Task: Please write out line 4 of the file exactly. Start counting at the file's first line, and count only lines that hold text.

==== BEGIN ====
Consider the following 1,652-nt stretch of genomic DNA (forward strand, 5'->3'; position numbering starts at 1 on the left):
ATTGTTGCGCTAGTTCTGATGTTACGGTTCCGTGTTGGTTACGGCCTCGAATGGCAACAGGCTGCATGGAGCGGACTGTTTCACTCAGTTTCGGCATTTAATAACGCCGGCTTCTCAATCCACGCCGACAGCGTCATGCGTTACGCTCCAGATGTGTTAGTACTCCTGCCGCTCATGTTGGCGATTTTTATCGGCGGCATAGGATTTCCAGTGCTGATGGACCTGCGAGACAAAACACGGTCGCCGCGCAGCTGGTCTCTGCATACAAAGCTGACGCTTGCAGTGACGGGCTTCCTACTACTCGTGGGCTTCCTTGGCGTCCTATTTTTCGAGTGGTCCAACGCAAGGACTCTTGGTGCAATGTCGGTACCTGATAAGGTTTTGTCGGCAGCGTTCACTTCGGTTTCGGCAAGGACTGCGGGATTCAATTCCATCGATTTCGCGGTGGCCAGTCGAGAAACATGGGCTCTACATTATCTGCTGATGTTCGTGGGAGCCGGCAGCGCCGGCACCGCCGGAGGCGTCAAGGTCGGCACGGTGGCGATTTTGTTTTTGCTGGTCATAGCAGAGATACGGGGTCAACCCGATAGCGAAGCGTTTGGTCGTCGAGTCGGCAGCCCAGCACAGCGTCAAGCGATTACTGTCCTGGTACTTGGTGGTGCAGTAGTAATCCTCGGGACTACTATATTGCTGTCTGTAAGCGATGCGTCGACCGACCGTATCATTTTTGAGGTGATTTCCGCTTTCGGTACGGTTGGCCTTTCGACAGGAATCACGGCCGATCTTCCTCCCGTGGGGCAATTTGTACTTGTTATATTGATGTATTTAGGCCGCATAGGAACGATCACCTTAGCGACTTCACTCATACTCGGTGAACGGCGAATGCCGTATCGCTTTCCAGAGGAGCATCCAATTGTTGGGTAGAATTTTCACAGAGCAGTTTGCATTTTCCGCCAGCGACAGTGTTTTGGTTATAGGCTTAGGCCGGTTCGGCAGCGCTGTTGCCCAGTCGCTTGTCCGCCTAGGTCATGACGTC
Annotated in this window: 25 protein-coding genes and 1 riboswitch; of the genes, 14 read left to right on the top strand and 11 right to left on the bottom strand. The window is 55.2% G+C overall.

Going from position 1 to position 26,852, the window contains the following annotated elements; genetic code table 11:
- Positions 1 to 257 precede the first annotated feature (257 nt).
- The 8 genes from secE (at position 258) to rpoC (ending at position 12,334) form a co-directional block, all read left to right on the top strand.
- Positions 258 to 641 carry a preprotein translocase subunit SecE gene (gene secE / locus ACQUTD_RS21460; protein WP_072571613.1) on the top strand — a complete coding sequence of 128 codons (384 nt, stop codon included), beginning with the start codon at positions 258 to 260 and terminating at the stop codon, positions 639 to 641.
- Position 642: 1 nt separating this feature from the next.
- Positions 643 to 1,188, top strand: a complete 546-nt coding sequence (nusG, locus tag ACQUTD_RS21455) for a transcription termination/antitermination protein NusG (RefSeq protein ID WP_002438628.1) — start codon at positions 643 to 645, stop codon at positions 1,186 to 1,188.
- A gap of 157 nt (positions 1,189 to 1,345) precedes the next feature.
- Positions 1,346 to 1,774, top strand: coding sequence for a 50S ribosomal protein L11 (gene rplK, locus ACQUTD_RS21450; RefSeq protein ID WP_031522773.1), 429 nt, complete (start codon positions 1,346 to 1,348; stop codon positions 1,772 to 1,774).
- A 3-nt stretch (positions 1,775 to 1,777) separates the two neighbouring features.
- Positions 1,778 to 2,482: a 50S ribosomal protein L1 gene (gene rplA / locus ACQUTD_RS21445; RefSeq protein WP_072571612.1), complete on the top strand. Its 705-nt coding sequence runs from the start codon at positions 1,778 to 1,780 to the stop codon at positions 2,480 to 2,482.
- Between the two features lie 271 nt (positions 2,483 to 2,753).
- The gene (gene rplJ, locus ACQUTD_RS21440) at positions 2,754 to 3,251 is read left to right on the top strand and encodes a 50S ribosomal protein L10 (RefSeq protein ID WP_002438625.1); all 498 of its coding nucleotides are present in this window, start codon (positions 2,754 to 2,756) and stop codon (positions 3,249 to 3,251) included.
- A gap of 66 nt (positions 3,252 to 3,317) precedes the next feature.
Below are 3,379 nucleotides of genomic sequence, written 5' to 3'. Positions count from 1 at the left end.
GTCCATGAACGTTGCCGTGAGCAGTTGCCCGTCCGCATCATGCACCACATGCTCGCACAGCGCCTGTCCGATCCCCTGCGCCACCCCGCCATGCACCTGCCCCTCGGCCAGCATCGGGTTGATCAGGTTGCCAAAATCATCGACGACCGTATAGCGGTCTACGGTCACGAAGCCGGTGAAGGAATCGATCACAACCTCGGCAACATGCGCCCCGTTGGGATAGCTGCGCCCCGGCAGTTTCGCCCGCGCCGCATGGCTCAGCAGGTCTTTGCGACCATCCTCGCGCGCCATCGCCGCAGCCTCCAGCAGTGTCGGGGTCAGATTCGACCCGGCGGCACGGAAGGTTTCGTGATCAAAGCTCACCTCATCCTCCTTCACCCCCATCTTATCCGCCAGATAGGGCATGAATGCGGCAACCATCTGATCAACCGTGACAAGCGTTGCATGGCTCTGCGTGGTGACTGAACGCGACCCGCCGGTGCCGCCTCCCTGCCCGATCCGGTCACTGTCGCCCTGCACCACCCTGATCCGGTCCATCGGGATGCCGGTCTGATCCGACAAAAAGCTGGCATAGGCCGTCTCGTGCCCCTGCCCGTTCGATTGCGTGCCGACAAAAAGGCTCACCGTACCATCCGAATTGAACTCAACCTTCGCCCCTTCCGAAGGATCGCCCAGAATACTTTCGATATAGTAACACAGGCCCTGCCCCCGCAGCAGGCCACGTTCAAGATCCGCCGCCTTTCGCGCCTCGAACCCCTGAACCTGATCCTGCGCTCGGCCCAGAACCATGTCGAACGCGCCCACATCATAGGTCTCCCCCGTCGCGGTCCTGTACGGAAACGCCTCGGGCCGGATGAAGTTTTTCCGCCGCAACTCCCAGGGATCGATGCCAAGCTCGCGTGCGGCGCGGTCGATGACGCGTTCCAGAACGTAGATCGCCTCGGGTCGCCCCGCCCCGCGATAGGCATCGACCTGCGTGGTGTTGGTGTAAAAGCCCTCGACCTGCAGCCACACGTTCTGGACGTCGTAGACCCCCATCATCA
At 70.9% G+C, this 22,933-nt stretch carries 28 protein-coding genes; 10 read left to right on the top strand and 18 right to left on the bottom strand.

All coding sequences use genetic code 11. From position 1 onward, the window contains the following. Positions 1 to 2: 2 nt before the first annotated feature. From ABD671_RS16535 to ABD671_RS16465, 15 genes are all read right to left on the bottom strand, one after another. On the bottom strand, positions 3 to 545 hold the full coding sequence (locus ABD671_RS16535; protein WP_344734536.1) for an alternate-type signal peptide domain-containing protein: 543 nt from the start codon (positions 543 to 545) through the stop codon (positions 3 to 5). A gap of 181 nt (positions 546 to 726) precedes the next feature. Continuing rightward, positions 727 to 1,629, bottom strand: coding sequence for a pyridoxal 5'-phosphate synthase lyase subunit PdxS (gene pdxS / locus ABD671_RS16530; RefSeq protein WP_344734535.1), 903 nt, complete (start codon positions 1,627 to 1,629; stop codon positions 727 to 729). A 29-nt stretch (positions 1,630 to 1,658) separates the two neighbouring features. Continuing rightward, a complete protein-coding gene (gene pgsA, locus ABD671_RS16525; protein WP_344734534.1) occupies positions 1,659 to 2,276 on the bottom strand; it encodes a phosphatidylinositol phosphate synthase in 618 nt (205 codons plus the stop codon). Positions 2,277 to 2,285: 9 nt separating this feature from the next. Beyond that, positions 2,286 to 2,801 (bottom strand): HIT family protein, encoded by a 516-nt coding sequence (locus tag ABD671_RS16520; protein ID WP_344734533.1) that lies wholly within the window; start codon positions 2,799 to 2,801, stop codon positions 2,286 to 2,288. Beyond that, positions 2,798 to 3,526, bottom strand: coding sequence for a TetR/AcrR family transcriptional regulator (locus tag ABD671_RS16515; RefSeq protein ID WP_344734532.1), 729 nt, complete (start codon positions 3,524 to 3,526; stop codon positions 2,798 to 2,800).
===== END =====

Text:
Going from position 1 to position 26,852, the window contains the following annotated elements; genetic code table 11: